Earlier this week, Rev. Franklin Graham sat down with Newsweek editor Jon Meacham for a brief interview about his disinvitation from the National Day of Prayer ceremony held at the Pentagon. Mid-way through the interview, Meacham pointedly asked Graham: “Do you believe that Christianity is under siege?” Graham replied in the affirmative. In a separate interview with Newsmax, Graham reiterated this persecuted Christian theme and suggested that secular oppression was right around the corner.
This rhetoric of Christian (read: evangelical) persecution is not unfamiliar to Dr. Al Mohler, President of Southern Baptist Theological Seminary. On May 4, 2010, Mohler posted a lengthy blog post titled “It’s Getting Dangerous Out There – A Preacher Is Arrested in Britain.” Mohler’s column begins: “We have seen this coming for some time now. The public space has been closing, especially when it comes to Christian speech – and especially when that speech is about homosexuality.”
Mohler goes on to tell the story of Dale McAlpine, a British Baptist street preacher, who was arrested in London’s Hyde Park for preaching against homosexuality. Without a doubt, McAlpine’s religious liberty has been violated. However, Mohler implies to his largely American audience that what happened to McAlpine in England will soon happen to conservative evangelicals in the United States. Mohler concludes: “Do not think for a moment that this troubling development is of consequence only for street preachers in Britain. The signal sent by this kind of arrest reaches right into every church in every nation where a similar logic takes hold.”
Mohler’s comparison of England to the United States is less than honest. He ignores a number of inconvenient facts. First, England does not have a codified constitution. There is no equivalent in England to the First Amendment of the U.S. Constitution. Freedoms are found in statutory laws passed by Parliament. Religious freedom in England has always been treated as a right subject to legislative restrictions.
Mohler also conveniently fails to point out that the relationship between religious institutions and government is quite different in England. Conservative evangelical scholar Stephen Monsma has described this relationship as “Partial Establishment.” The Church of England is recognized as the official established church, the Queen holds the title of “Supreme Governor” of the Church of England, and seats are reserved in the House of Lords for senior Anglican officials. Most importantly, the advancement or promotion of religion is considered to be a charitable purpose by the English government. As a result, the overwhelming majority of religious schools in England are partially subsidized by the state. The English government also heavily subsidizes the work of religious social service providers. One survey found that government funds amount to 80% of the budgets of the top 3,800 charities in England, religious and secular alike.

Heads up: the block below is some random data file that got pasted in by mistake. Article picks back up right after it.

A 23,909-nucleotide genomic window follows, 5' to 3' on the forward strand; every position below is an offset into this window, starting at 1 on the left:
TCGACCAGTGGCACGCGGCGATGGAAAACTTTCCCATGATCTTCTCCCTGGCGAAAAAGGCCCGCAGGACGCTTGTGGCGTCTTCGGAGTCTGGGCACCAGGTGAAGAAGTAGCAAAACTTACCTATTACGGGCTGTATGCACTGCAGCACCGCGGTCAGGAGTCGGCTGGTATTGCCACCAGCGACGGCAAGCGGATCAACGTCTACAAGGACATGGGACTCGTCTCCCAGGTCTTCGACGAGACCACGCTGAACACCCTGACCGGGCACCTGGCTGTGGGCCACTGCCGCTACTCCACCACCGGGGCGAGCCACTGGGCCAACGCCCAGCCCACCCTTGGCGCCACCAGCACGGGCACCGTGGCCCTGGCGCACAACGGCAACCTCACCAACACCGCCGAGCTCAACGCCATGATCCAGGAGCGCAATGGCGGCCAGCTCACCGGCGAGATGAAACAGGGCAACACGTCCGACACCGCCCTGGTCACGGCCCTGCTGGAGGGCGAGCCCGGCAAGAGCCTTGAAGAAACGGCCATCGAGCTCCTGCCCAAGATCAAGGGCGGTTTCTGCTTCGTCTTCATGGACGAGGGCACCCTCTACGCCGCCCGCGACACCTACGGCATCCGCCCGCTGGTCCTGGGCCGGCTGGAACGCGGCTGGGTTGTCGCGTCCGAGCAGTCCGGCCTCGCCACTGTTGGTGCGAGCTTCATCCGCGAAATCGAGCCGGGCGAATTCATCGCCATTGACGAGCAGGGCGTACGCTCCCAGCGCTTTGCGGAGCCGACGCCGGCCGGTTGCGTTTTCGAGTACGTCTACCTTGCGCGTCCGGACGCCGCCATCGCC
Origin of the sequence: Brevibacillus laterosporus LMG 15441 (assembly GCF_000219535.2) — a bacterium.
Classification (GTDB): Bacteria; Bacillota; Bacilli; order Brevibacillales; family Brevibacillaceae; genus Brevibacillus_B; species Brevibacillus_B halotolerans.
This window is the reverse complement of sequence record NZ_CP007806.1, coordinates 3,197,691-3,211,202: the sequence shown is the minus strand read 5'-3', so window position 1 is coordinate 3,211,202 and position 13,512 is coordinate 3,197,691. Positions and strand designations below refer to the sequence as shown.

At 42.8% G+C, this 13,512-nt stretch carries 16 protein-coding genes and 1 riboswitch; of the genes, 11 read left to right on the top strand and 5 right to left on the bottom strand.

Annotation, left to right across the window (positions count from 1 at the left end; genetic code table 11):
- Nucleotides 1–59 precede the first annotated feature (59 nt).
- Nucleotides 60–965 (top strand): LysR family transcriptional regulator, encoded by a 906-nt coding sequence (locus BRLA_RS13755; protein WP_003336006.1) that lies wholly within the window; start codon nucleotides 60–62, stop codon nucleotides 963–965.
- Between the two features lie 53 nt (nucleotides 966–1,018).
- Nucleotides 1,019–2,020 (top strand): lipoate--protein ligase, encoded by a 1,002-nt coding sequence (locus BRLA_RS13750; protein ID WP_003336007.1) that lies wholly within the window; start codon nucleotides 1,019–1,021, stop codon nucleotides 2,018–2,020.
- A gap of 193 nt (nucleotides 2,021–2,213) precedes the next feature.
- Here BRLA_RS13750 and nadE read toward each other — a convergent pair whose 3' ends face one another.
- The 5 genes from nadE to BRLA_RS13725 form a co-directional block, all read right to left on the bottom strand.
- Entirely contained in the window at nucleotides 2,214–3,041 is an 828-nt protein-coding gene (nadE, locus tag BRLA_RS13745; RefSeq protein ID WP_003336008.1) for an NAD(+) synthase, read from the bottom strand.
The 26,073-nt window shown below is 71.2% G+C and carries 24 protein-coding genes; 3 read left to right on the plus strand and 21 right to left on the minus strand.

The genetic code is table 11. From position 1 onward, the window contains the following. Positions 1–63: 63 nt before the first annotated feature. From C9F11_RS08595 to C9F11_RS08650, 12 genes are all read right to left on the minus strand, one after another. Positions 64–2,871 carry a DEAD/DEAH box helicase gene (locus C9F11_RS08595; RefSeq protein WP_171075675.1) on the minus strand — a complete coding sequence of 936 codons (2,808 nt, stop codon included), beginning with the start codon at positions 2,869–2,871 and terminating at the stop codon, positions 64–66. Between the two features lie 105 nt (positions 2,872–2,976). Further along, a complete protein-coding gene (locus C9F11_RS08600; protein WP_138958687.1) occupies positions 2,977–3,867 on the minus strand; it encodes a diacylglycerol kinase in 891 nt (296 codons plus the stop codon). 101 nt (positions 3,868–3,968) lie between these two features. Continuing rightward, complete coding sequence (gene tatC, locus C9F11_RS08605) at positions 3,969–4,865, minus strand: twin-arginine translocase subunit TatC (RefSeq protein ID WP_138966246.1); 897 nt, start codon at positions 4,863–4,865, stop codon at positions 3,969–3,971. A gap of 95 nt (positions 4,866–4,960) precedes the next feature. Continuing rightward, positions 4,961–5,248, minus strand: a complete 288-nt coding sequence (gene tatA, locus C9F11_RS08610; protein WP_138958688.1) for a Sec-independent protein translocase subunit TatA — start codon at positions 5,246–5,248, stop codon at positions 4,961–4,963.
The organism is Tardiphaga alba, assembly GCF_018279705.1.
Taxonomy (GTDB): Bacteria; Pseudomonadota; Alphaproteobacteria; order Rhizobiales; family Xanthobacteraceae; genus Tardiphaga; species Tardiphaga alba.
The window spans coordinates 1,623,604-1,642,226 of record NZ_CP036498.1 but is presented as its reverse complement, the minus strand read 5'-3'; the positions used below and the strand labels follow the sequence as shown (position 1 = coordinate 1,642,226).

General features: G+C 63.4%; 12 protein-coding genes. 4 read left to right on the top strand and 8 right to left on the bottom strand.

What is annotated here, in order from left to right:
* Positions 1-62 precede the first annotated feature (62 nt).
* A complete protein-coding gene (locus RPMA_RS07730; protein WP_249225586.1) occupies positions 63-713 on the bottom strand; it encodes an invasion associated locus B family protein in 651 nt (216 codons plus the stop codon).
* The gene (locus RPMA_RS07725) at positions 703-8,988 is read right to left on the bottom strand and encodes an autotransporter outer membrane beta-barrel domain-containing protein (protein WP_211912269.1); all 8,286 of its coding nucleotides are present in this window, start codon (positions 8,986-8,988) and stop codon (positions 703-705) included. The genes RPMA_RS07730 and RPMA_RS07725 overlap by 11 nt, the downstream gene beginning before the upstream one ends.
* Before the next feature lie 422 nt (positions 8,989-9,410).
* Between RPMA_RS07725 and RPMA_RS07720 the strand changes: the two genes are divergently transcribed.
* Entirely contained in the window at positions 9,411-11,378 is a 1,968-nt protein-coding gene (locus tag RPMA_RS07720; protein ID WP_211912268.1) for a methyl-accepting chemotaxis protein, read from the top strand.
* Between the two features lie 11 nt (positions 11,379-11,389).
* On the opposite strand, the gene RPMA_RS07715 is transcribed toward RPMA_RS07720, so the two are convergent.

Mohler never mentions to his readers that those of us in the United States enjoy real religious liberty and freedom of speech in the United States. Our First Amendment provides protections unparalleled in other nations including England. Congress cannot strip away our freedoms. We have a Constitution that protects Mohler’s right to speak out against homosexuality. The English do not.
We’re talking about Apples and Oranges. Mohler would have his readers believe we’re talking Apples and Apples. Mohler is not ignorant of the fact that England has a different (and liberty limiting) church-state model than the United States.
Mohler is certainly not a dumb guy. In fact, I would argue that he is a masterful “interpreter” of culture, facts be damned. However, when you are selling fear and actively pushing this persecuted Christian identity, sometimes facts get in the way. Nuances and real differences get in the way of the argument that Mohler is trying to make. And many of Mohler’s readers will eagerly buy what Mohler is selling – an excellent salesman, no doubt!
I’m always somewhat humored though by prominent evangelicals like Franklin Graham and Al Mohler who position themselves as part of some persecuted Christian minority. Franklin Graham is the son of Billy Graham who is probably the most famous religious leader of the 20th century. Franklin grew up the son of a man who held the title of “Pastor to Presidents.” Throughout his life, Franklin has had access to some of the most powerful men and women in the world. Now, Franklin is the victim of oppression.
Meanwhile, Mohler has been dubbed by TIME Magazine as the “reigning intellectual of the evangelical movement in the United States.” He too has access to powerful elected officials in addition to having the ear of the media. Nonetheless, Mohler would have you believe that he and his fellow conservative evangelicals are under attack.
These evangelical men have invested much time and energy in shaping American culture. Evangelicals have been credited with the re-election of President George W. Bush in 2004. Evangelicals of the Mohler/Graham variety wield a tremendous amount of influence in the Republican Party. That’s undeniable. White evangelicalism is a political force to be reckoned with. Al Mohler and Franklin Graham are leading voices in that movement, a movement that oozes privilege and has not experienced persecution.
All that said, Mohler and Graham both have done a true disservice to those facing actual oppression in American society by encouraging other evangelicals to embrace this persecuted Christian identity. Let’s hope that one day Mohler, Graham & Company will stop peddling fear and stop trivializing the plight of individuals who suffer from real oppression.